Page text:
Lucky Thompson at the Club St. Germain

I’ve loved Eli “Lucky” Thompson’s mellifluous tenor and soprano saxophone playing since I first heard it on Lucky Strikes about 45 years ago. His name resonates too, even though it’s a misnomer. It was skill, not luck, that brought Thompson renown in the mid-forties for performances like “Cherokee,” “Just One More Chance,” and “Irresistible You,” and for his extensive sideman work with Dinah Washington, Charlie Parker, Charles Mingus, and many lesser known figures around Los Angeles. Before his 25th birthday, he’d appeared on over 100 recordings.

Lucky Thompson recording with Thelonious Monk, 1952; photo by Francis Wolff

Lucky Thompson at Thelonious Monk’s Blue Note session, Lou Donaldson at right, 1952; photo by Francis Wolff

In the fifties, his tenor graced Miles Davis’s groundbreaking hard bop session, Walkin’, as well as dates with Thelonious Monk and Oscar Pettiford, Jo Jones and Jack Teagarden. Thompson and Milt Jackson first worked together with Parker and Dizzy Gillespie in 1945, and later sat in with Bird at the Royal Roost in 1949. In the mid-fifties, they recorded for Savoy and Atlantic. The Savoy release, The Jazz Skyline, is another that’s never been far from my turntable. Thompson recorded “Lover” at least twice in the wake of Peggy Lee’s 1953 revival of the Rodgers and Hart waltz; first with Teagarden in ’54, and here as the opening title on The Jazz Skyline.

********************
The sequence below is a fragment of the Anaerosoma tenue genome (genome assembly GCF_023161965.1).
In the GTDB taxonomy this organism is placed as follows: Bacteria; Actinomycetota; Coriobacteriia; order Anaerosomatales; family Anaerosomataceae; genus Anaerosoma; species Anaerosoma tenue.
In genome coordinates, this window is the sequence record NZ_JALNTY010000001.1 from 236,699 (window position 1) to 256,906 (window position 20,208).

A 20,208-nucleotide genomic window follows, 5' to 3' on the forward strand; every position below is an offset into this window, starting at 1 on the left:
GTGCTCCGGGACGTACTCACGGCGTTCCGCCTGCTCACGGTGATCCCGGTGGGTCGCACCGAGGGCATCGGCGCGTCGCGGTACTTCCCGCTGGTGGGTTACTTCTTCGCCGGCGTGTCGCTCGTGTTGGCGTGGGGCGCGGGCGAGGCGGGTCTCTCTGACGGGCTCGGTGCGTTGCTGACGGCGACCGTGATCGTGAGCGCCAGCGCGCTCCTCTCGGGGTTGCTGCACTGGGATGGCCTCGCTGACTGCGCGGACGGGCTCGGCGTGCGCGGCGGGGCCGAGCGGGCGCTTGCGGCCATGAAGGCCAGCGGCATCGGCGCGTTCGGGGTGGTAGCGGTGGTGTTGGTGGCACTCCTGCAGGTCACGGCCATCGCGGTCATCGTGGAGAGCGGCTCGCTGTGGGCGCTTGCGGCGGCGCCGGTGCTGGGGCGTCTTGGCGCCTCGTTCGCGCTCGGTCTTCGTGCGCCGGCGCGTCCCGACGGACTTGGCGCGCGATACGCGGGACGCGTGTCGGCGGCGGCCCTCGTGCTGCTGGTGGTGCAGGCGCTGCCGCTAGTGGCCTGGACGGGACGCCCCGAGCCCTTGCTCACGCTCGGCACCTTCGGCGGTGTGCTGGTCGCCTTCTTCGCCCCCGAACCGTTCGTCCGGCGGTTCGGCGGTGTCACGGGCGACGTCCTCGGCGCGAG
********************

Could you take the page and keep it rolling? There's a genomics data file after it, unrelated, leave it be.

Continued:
In 1956, Thompson played and recorded in France and found it to his liking; he returned the following year and remained until 1962. Thompson recorded several sessions for Disque Vogue during his years in France, and often teamed with the brilliant Algerian-born pianist Martial Solal. I wrote about Thompson and one of his tenor models, Don Byas, here two years ago, and about a nice YouTube clip of Lucky playing “Tenderly” here.

More recently, I found this fine clip of LT at the Club St. Germain in Paris with bassist Pierre Michelot and drummer Kenny Clarke hurtling through the changes of a piece incorrectly announced as “You Move, You Lose.” It’s a Thompson tune entitled, “Why Weep.”


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